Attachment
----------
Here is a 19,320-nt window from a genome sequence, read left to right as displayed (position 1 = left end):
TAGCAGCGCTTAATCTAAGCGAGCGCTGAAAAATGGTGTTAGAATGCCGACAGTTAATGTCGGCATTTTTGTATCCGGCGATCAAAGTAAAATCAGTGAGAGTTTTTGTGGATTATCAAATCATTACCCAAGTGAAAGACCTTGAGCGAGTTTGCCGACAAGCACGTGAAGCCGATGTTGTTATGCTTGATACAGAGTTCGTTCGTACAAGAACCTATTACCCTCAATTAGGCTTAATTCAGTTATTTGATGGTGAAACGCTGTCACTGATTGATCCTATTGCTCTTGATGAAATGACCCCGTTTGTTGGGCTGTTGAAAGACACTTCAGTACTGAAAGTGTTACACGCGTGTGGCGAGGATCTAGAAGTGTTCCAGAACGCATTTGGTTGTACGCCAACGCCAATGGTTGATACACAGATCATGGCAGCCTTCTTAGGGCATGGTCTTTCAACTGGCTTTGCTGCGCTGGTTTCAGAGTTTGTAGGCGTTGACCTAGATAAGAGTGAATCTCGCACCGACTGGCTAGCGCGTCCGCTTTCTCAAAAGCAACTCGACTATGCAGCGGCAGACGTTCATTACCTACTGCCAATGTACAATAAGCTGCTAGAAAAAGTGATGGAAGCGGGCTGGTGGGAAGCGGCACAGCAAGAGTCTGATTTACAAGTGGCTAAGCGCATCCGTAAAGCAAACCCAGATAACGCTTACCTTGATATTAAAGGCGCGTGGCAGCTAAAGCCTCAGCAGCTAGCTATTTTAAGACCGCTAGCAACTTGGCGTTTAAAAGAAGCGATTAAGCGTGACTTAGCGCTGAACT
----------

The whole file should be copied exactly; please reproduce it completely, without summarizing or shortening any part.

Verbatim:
Here is a 19,320-nt window from a genome sequence, read left to right as displayed (position 1 = left end):
TAGCAGCGCTTAATCTAAGCGAGCGCTGAAAAATGGTGTTAGAATGCCGACAGTTAATGTCGGCATTTTTGTATCCGGCGATCAAAGTAAAATCAGTGAGAGTTTTTGTGGATTATCAAATCATTACCCAAGTGAAAGACCTTGAGCGAGTTTGCCGACAAGCACGTGAAGCCGATGTTGTTATGCTTGATACAGAGTTCGTTCGTACAAGAACCTATTACCCTCAATTAGGCTTAATTCAGTTATTTGATGGTGAAACGCTGTCACTGATTGATCCTATTGCTCTTGATGAAATGACCCCGTTTGTTGGGCTGTTGAAAGACACTTCAGTACTGAAAGTGTTACACGCGTGTGGCGAGGATCTAGAAGTGTTCCAGAACGCATTTGGTTGTACGCCAACGCCAATGGTTGATACACAGATCATGGCAGCCTTCTTAGGGCATGGTCTTTCAACTGGCTTTGCTGCGCTGGTTTCAGAGTTTGTAGGCGTTGACCTAGATAAGAGTGAATCTCGCACCGACTGGCTAGCGCGTCCGCTTTCTCAAAAGCAACTCGACTATGCAGCGGCAGACGTTCATTACCTACTGCCAATGTACAATAAGCTGCTAGAAAAAGTGATGGAAGCGGGCTGGTGGGAAGCGGCACAGCAAGAGTCTGATTTACAAGTGGCTAAGCGCATCCGTAAAGCAAACCCAGATAACGCTTACCTTGATATTAAAGGCGCGTGGCAGCTAAAGCCTCAGCAGCTAGCTATTTTAAGACCGCTAGCAACTTGGCGTTTAAAAGAAGCGATTAAGCGTGACTTAGCGCTGAACT